Piecing Together Tourism, Agriculture, Heritage and the Arts
by Connie Yingling, Maryland Office of Tourism
First Barn Quilt Trail Established in 2001
Curious about a phenomenon that has since swept through 30 states and two Canadian provinces, in 2006 Karen Reckner, an Oakland, Md. resident, drove to Ohio and found Garrett County’s next big “agri-tourism” ticket: barn quilts.
Barn quilts, created by painting a quilt block pattern on plywood then hung on the sides of barns, started in Adams County, Ohio when Donna Sue Groves painted a quilt block on the exterior of an old tobacco barn. It blossomed into a trail of 20 barns and spread to neighboring counties.
And now, the phenomenon has spread to Western Maryland. On August 7, 2011, Marylanders can attend the 2nd annual Barn Quilt festival in the town of McHenry in Garrett County.
A Maryland Tradition Begins
After reading about this “clothesline of quilts”, and seeing the phenomenon for herself, Reckner saw a perfect fit for Garrett County. She teamed up with a group of women, Beverley Williams, Joyce Bishoff, and Cheryl DeBerry, to get the project started.
“When the original founders sat down, we discussed all the different aspects of community that this [project] could represent,” recalls Reckner.
From that discussion, members of the farming, tourism, arts, education and heritage communities were invited to a meeting with Donna Sue Groves.
Non-Profit Association Created
Following the successful April 2008 meeting with Groves, a non-profit, the Barn Quilt Association of Garrett County was formed.
“Our association is responsible for garnering corporate and private sponsorships, evaluating barns for suitability, block design and approval process, installation, additional fund-raising efforts, and marketing and promotion of all of the above,” said Beverley Williams, who serves as president to the barn quilt board. Merchandising and an annual festival are part of their efforts.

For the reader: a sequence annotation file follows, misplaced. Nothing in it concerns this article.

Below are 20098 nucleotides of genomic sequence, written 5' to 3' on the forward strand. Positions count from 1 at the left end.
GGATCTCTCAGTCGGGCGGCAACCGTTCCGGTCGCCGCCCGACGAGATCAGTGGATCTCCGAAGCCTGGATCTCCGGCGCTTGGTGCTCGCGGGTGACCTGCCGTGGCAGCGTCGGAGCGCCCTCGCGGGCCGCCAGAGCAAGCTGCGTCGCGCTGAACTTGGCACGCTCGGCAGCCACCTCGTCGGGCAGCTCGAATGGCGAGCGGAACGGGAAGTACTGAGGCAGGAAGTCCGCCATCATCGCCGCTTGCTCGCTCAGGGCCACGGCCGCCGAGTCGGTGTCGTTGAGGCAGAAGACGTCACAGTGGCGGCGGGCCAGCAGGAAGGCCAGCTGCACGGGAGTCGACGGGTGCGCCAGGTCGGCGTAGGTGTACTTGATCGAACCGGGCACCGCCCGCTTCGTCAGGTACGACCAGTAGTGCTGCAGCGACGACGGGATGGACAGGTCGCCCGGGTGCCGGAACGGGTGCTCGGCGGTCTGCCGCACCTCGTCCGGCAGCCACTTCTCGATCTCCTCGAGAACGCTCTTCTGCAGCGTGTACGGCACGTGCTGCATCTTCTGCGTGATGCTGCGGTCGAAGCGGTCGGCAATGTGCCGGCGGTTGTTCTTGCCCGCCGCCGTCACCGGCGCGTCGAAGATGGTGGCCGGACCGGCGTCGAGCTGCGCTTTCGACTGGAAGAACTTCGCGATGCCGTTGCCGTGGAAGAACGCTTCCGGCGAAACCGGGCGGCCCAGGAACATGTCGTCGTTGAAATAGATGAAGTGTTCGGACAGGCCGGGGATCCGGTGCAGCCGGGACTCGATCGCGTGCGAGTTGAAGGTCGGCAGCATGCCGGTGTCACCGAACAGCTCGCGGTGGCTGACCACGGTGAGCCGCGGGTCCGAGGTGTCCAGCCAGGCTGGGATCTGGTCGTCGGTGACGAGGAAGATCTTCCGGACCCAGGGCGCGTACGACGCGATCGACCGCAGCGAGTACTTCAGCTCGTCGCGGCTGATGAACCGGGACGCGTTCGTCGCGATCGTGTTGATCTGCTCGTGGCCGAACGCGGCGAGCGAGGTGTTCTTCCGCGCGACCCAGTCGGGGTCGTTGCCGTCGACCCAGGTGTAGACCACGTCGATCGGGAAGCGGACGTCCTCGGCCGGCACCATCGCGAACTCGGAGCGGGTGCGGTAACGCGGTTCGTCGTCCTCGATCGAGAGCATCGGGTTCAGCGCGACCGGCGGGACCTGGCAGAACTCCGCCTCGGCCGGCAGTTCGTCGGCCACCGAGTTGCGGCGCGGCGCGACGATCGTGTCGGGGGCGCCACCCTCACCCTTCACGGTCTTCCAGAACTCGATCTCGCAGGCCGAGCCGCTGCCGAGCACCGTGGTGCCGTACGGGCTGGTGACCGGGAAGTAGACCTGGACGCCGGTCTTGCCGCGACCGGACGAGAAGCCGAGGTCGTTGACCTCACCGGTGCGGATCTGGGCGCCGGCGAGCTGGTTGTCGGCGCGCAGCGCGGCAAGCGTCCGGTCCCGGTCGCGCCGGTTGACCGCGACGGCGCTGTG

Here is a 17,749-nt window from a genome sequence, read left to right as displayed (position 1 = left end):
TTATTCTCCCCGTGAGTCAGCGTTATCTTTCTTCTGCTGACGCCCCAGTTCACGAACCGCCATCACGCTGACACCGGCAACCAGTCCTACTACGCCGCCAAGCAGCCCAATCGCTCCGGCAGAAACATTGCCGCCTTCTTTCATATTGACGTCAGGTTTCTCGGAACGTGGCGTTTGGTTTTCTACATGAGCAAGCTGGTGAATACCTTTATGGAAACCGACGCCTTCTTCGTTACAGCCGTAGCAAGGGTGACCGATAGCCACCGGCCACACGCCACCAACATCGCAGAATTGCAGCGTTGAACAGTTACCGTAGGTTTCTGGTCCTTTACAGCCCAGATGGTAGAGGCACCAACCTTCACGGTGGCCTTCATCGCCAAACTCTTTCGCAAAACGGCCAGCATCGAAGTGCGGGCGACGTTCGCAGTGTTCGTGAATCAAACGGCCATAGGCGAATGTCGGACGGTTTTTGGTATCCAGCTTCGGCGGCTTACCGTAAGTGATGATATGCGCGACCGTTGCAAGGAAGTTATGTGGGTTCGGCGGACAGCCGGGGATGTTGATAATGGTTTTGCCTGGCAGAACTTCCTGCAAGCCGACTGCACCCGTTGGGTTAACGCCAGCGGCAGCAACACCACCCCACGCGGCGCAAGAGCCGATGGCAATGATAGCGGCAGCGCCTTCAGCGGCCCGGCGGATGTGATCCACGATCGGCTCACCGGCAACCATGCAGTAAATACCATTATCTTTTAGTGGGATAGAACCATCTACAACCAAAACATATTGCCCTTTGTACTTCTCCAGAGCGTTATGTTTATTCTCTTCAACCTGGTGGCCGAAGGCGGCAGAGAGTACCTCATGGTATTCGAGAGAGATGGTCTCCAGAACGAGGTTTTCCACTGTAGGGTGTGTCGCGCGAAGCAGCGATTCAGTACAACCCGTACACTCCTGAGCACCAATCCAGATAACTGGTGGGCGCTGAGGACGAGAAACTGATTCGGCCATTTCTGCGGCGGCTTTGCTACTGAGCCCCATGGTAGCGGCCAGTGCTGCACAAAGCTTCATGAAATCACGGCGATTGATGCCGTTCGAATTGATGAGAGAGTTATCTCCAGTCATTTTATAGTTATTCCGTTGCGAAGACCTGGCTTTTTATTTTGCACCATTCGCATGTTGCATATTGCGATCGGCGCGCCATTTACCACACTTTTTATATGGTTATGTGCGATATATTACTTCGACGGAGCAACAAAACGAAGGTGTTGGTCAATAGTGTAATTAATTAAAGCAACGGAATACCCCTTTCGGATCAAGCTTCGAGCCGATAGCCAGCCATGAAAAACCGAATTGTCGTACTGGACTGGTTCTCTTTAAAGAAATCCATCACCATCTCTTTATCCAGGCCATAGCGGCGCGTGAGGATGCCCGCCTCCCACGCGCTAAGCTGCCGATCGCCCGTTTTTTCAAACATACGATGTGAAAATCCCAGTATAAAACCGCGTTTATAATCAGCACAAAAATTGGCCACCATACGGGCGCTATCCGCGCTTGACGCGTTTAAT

The association prints a trail map, hosts a website, and prints a coloring book for youngsters, incorporating the personal stories behind the barn quilt trail.
“We tell why a particular quilt design was selected, what the connection is to the farming family or the sponsor of a block, and the history of the barns themselves – some of which are centuries old,” Reckner said.
Various Communities See Benefits of Quilt Barn Trail
Cheryl DeBerry, Garrett County’s Agriculture Marketing Specialist, said the county has been “overwhelmed with positive input from the farming community.”
“Agri-tourism businesses receive buyers for their products and in turn the public learns more about this industry that is often thought of as a lifestyle rather than a business,” DeBerry said.
A 2008 impact study done by the Ohio Arts Council reports that one of the many benefits of the program is an “increase in community pride.” This trait is also evident in Garrett County, as barn owners across the county have improved their properties by painting weather-worn barns, planting ornamental landscaping and clearing work areas.
“While it may be too early yet to attribute any increase in tourism to the quilt trail, we do have businesses (a corn maze and horse-drawn carriage and sleigh rides) that are reporting increased traffic,” Joyce Bishoff, vice president of the Barn Quilt Association of Garrett County, said.
A regional motorcoach company, Mountaineer Country Tours, has begun to offer a bus tour featuring the barn quilt trail in the county.
Currently there are 13 barns featured in the trail. The 14th barn will be unveiled at this year’s festival. This year, attendees will find a family heirloom quilt show, live auction, demonstrations and story-telling on the agenda. Festival goers can also purchase quilt and barn arts and crafts from the local artisans.
Last year’s festival, the first annual Quilt Barn festival, was awarded the “Best New/Improved Product or Event” by the Maryland Tourism Council. The women of the barn quilt board envision the trail growing to 100 barns, and plan to involve schools in the creation of more blocks. The owners of the Lakeside Creamery, a local ice cream parlor near Deep Creek Lake, have donated studio space so that students can help the barn quilt trail grow.
Additionally, in the near future, visitors can use their cell phones to hear the stories of each barn, farm and quilt block on the trail.
“We are proud to have brought this project to Garrett County and made the state of Maryland part of this nationwide effort,” Reckner said.